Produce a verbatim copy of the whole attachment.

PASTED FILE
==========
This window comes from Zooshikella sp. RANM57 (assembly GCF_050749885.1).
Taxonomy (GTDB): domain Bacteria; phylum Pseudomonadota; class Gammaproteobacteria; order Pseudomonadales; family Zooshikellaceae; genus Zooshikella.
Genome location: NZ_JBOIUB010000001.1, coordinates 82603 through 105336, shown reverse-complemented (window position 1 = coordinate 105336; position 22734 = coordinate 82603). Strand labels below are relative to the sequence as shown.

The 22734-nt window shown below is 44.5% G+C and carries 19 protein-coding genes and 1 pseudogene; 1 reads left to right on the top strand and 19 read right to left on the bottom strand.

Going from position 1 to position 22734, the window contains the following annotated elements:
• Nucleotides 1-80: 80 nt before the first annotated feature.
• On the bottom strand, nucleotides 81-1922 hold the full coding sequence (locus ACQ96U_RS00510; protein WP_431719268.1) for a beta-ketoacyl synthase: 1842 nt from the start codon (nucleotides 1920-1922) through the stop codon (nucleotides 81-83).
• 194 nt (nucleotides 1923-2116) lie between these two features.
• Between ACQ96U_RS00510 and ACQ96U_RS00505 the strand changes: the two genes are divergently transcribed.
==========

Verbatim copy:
This window comes from Zooshikella sp. RANM57 (assembly GCF_050749885.1).
Taxonomy (GTDB): domain Bacteria; phylum Pseudomonadota; class Gammaproteobacteria; order Pseudomonadales; family Zooshikellaceae; genus Zooshikella.
Genome location: NZ_JBOIUB010000001.1, coordinates 82603 through 105336, shown reverse-complemented (window position 1 = coordinate 105336; position 22734 = coordinate 82603). Strand labels below are relative to the sequence as shown.

The 22734-nt window shown below is 44.5% G+C and carries 19 protein-coding genes and 1 pseudogene; 1 reads left to right on the top strand and 19 read right to left on the bottom strand.

Going from position 1 to position 22734, the window contains the following annotated elements:
• Nucleotides 1-80: 80 nt before the first annotated feature.
• On the bottom strand, nucleotides 81-1922 hold the full coding sequence (locus ACQ96U_RS00510; protein WP_431719268.1) for a beta-ketoacyl synthase: 1842 nt from the start codon (nucleotides 1920-1922) through the stop codon (nucleotides 81-83).
• 194 nt (nucleotides 1923-2116) lie between these two features.
• Between ACQ96U_RS00510 and ACQ96U_RS00505 the strand changes: the two genes are divergently transcribed.